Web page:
It is very common in internet discussions about shoes-off in homes for the subject of barefeet to be raised. It is argued that barefeet are disgusting, more so than the dirt on peoples' shoes. Of course, if you do feel that feet are disgusting, you could still ask visitors to remove their shoes if you were too lend them flip flops or socks to wear. Angie mentioned this in a previous post.

It is very likely that the sense of disgust about barefeet will decline. Sandals and flip flops have become incredibly popular in the UK and the USA. People are becoming more used to exposed feet. And ladies (and maybe some men) are spending good money on keeping them looking nice.

The argument that feet are more unhygienic than shoes is quite wrong. Unless a person has been going barefoot outdoors, they will not have been picking up the awful things that the soles of shoes pick up. You may think your feet are disgusting, however, you undoubtedly have more germs on your hands than on your feet. Feet are usually remarkably cleaner than the average pair of hands.

Saturday, April 23, 2011

Being Straight With Guests

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I would argue that having a 'don't ask but encourage' policy with shoes is not really any more polite than having a shoes-off rule.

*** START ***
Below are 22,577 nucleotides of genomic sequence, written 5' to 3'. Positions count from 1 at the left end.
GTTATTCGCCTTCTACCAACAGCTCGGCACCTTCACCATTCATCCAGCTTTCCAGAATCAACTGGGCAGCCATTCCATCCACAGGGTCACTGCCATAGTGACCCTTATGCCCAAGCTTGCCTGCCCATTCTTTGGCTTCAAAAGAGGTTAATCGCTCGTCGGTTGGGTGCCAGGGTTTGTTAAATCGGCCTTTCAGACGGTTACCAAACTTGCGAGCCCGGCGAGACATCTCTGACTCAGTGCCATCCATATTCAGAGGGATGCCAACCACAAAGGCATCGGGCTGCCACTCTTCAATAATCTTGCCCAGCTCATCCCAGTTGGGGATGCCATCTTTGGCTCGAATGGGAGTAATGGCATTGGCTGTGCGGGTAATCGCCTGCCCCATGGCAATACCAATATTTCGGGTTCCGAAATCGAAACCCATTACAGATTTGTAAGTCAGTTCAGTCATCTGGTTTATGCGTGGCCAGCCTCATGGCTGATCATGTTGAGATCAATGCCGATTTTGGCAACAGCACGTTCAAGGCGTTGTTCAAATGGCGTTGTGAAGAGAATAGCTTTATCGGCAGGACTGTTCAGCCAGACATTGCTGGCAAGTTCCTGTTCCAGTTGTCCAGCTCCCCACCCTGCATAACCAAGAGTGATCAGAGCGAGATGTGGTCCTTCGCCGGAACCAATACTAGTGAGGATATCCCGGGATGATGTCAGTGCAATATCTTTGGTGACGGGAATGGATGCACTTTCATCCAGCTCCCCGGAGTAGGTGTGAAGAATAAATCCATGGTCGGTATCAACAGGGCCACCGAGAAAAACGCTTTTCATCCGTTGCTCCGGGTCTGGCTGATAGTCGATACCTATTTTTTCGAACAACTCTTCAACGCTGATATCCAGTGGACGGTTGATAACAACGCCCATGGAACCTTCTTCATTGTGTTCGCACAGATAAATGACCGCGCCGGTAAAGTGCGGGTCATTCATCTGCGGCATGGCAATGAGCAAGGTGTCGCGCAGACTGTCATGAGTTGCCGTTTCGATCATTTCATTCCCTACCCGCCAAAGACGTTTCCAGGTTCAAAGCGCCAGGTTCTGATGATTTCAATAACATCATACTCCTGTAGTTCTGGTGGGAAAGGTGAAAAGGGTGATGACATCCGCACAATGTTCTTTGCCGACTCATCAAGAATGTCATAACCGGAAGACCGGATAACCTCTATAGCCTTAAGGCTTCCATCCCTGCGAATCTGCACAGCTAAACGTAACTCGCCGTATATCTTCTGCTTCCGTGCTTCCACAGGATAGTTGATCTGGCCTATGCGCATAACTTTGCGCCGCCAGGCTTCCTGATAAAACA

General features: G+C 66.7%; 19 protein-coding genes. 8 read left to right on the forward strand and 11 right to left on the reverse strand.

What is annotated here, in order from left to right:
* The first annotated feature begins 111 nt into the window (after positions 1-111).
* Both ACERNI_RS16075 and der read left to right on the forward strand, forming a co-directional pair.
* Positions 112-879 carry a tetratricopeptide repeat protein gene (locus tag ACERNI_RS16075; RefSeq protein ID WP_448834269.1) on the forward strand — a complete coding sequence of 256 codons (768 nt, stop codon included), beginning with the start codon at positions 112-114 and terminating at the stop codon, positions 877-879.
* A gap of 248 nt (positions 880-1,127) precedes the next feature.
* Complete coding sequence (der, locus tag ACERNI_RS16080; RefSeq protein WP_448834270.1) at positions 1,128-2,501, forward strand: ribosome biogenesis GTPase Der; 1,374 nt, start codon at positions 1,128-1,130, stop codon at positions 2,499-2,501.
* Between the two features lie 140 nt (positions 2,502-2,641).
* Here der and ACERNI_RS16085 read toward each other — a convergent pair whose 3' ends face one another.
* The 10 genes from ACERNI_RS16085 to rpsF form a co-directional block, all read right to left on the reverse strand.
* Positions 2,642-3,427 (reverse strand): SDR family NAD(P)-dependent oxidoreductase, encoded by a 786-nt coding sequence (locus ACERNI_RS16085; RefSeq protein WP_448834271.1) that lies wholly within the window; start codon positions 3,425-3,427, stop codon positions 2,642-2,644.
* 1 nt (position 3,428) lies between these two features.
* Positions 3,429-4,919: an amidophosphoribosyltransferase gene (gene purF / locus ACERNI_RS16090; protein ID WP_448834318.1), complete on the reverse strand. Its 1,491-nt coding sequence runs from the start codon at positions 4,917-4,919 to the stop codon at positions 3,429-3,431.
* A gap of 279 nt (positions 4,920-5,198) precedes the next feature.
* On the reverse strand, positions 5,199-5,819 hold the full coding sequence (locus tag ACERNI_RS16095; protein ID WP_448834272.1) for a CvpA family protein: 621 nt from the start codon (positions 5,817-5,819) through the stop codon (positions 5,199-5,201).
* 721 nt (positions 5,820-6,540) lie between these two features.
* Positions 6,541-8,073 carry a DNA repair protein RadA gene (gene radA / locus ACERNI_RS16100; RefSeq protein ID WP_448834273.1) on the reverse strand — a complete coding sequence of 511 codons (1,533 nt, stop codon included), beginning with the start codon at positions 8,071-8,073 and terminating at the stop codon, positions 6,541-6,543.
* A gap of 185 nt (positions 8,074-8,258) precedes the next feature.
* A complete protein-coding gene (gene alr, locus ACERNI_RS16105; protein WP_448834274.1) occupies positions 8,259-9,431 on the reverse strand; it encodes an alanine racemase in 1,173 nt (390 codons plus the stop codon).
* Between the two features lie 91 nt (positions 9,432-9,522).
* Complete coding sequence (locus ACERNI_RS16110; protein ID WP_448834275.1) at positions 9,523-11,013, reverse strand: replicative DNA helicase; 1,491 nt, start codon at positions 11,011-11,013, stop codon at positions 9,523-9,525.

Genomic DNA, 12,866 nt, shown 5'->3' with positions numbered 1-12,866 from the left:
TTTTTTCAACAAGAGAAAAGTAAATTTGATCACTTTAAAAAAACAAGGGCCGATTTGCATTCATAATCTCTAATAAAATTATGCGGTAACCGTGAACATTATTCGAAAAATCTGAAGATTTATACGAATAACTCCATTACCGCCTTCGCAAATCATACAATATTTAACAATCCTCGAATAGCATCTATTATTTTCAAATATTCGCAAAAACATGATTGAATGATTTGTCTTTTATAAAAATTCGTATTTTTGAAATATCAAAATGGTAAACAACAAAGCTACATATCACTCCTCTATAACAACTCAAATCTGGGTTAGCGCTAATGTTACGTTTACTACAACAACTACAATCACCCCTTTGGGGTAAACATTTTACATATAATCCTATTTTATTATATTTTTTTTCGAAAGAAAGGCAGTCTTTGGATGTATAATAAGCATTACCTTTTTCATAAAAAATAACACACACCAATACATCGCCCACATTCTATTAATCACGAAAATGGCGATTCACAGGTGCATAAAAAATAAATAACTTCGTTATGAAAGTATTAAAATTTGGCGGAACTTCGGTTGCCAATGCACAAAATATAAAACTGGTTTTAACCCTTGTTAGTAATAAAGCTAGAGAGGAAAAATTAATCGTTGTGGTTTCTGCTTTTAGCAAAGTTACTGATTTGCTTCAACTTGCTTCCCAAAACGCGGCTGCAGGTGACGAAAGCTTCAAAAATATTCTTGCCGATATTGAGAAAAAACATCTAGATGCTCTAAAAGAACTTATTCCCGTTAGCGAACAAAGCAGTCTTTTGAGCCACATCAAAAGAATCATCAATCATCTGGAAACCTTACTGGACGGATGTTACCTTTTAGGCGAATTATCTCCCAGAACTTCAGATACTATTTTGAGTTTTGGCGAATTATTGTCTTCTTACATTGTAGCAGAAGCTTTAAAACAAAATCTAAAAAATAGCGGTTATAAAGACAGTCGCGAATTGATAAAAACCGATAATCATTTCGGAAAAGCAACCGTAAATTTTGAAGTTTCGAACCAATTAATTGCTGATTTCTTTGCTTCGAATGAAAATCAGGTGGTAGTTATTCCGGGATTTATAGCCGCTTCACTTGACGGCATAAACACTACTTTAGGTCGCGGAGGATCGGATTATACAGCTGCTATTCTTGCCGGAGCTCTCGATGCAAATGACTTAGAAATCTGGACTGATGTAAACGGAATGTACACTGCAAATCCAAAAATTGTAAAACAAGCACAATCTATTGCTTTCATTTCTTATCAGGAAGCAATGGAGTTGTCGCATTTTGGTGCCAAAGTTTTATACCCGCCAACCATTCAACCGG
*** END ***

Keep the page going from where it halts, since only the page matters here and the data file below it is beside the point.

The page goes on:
Sometimes it is good for people to know where they stand.

It did occur to me that having a 'don't ask' policy might cause resentment and division amongst guests at party.

The people who take their shoes off may feel superior to those who have kept their shoes on. Even worse they may feel resentful of those people who have kept their shoes on.

A bigger problem is the embarrassment caused to guests who have kept their shoes on when they realise that shoes-off is preferred. Discovering that shoes-off is preferred when they have been walking about the house shod for an hour might make them feel rather awkward.

Monday, April 18, 2011

Blossom

The blossom is falling like snow. It's very pretty, but it's starting to cover the street. It's not the sort of thing you want to walk into your carpet, so taking your shoes off at the door is definitely a good idea.

Friday, April 15, 2011

Husbands

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There are an awful lot of comments on the internet by ladies who would like to have a no-shoes house, but have an husband who refuses to remove his shoes. I can only recall one comment by a man whose partner was reluctant to comply with a shoes-off policy.

Husbands, can you not see any benefit in having a clean home? If you have to get your carpet cleaned or replaced it will cost you money.

Why be bossed about by your wife? Why not take the initiative and introduce a shoes-off policy in the home yourself. Take some leadership in the household. If you read this blog, you will find plenty of reasons for not wearing shoes at home.

You cannot think that there is anything manly about being worried about getting cold feet?

Sunday, April 10, 2011

Hospitality Part 2

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Guests are aware when they visit a home that the hosts have boundaries that cannot be crossed.